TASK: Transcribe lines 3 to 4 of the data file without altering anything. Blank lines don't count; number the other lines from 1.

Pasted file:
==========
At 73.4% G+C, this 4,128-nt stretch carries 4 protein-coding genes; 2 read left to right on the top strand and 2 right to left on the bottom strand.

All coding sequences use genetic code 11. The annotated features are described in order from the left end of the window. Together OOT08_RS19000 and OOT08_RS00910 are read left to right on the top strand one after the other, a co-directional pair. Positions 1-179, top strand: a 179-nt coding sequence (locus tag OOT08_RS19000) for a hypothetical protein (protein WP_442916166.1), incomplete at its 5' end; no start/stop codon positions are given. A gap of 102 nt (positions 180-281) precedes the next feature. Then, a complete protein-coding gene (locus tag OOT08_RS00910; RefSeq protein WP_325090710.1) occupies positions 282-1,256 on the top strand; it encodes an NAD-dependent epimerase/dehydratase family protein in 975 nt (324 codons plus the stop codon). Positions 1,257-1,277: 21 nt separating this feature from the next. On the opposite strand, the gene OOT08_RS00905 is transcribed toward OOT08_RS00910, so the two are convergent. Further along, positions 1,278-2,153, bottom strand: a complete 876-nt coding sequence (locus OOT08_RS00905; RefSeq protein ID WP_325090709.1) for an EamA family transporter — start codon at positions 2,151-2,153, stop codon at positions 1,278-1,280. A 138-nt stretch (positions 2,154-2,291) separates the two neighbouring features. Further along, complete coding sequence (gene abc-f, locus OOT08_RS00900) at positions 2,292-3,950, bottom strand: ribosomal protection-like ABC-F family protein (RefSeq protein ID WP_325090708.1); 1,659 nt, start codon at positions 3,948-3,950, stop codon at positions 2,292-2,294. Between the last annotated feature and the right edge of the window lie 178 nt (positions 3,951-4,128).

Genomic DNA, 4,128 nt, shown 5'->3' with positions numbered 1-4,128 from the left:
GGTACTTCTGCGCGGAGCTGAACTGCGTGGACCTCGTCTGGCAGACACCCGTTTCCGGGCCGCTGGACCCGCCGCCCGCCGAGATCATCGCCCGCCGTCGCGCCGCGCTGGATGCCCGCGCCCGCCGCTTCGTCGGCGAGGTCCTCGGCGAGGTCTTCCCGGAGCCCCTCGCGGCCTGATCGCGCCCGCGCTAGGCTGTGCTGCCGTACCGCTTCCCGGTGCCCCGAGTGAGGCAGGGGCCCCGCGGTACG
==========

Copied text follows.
Genomic DNA, 4,128 nt, shown 5'->3' with positions numbered 1-4,128 from the left:
GGTACTTCTGCGCGGAGCTGAACTGCGTGGACCTCGTCTGGCAGACACCCGTTTCCGGGCCGCTGGACCCGCCGCCCGCCGAGATCATCGCCCGCCGTCGCGCCGCGCTGGATGCCCGCGCCCGCCGCTTCGTCGGCGAGGTCCTCGGCGAGGTCTTCCCGGAGCCCCTCGCGGCCTGATCGCGCCCGCGCTAGGCTGTGCTGCCGTACCGCTTCCCGGTGCCCCGAGTGAGGCAGGGGCCCCGCGGTACG